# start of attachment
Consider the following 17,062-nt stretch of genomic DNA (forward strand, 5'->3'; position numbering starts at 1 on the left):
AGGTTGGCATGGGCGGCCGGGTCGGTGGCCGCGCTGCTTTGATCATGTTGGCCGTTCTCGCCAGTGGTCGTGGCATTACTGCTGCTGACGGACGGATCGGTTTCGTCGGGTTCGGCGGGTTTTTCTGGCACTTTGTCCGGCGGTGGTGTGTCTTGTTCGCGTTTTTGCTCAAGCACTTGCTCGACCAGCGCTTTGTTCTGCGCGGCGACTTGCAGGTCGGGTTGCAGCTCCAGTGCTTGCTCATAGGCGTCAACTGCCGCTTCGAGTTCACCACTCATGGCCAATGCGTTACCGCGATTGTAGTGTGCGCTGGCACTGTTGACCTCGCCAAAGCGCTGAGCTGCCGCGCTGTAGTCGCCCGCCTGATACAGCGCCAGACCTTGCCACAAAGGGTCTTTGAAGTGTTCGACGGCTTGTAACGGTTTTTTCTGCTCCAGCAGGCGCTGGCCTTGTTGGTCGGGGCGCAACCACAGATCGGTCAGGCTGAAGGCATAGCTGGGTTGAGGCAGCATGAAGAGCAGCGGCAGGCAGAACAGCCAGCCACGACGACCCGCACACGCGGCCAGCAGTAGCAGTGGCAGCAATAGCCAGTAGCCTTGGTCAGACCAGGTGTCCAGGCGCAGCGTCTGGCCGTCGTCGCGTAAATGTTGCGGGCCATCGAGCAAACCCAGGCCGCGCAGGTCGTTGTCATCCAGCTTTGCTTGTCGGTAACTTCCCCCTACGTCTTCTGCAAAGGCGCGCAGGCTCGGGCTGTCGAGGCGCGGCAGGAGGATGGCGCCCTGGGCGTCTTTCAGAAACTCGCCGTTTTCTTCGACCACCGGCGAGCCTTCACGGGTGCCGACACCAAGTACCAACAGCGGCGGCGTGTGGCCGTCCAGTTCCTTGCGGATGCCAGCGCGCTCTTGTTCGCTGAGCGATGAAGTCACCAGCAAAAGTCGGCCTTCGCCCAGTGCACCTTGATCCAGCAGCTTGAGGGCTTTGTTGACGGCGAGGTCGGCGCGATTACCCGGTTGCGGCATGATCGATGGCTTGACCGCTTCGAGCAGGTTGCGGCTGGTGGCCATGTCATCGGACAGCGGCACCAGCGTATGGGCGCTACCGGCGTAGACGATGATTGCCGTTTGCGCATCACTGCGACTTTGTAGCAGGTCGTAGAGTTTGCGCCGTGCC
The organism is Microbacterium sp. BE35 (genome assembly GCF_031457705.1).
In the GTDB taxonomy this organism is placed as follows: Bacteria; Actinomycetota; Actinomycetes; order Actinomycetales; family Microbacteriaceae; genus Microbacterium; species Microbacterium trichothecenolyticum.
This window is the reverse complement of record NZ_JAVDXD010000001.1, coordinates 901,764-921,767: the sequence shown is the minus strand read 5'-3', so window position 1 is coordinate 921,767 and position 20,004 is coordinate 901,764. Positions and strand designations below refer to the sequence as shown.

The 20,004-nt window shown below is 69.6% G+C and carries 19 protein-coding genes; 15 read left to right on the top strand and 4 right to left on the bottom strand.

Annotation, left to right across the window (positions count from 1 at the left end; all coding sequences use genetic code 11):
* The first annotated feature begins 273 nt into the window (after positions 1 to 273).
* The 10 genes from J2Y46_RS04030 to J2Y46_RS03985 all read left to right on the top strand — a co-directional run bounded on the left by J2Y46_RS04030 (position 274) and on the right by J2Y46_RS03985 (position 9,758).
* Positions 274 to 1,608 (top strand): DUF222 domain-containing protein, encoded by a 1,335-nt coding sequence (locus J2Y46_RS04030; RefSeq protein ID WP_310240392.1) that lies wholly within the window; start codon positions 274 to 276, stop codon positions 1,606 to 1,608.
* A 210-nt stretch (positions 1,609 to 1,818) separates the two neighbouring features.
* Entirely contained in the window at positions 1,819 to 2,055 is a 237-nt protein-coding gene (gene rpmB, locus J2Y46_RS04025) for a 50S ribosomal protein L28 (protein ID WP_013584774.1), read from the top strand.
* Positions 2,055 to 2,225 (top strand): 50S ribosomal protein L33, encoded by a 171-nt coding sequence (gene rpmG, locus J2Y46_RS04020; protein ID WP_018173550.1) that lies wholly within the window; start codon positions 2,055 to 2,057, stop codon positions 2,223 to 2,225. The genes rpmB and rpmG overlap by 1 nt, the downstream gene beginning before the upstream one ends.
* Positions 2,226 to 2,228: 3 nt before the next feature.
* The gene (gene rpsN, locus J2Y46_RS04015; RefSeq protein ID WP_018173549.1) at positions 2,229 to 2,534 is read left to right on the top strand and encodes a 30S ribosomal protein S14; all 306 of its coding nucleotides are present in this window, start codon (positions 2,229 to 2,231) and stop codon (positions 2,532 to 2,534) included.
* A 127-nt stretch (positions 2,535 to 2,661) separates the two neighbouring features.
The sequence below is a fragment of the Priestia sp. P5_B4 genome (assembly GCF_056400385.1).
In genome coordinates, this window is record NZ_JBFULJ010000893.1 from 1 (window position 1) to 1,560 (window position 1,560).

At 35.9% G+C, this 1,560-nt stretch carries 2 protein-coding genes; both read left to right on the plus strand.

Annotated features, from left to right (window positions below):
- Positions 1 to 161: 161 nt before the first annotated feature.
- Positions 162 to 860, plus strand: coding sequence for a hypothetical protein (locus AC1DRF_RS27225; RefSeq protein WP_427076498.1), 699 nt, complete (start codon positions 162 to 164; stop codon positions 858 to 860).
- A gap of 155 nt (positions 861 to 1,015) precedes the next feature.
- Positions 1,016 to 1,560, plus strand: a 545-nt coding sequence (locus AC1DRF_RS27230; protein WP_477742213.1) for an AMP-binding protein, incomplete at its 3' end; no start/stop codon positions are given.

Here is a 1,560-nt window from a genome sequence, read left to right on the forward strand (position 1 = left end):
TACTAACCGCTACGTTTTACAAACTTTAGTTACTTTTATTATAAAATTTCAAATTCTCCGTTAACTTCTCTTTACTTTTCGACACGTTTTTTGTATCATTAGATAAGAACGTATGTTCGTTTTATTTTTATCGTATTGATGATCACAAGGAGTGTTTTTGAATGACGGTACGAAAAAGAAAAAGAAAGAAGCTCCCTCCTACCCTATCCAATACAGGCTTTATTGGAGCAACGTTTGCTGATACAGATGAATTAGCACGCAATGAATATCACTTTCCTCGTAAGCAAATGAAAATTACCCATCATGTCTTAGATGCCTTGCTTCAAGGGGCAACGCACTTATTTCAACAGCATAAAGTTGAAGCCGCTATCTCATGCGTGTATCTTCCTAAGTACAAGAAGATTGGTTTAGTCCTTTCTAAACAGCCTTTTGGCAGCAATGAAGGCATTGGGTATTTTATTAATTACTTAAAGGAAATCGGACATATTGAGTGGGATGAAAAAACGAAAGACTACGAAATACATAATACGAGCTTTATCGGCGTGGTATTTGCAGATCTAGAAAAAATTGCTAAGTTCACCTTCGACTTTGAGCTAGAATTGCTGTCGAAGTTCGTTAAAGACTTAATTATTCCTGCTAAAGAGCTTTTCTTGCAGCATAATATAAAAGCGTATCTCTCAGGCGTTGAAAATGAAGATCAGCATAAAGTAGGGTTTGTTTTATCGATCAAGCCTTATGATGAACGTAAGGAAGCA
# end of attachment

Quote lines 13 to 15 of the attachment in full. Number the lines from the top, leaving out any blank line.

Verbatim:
* Positions 2,055 to 2,225 (top strand): 50S ribosomal protein L33, encoded by a 171-nt coding sequence (gene rpmG, locus J2Y46_RS04020; protein ID WP_018173550.1) that lies wholly within the window; start codon positions 2,055 to 2,057, stop codon positions 2,223 to 2,225. The genes rpmB and rpmG overlap by 1 nt, the downstream gene beginning before the upstream one ends.
* Positions 2,226 to 2,228: 3 nt before the next feature.
* The gene (gene rpsN, locus J2Y46_RS04015; RefSeq protein ID WP_018173549.1) at positions 2,229 to 2,534 is read left to right on the top strand and encodes a 30S ribosomal protein S14; all 306 of its coding nucleotides are present in this window, start codon (positions 2,229 to 2,231) and stop codon (positions 2,532 to 2,534) included.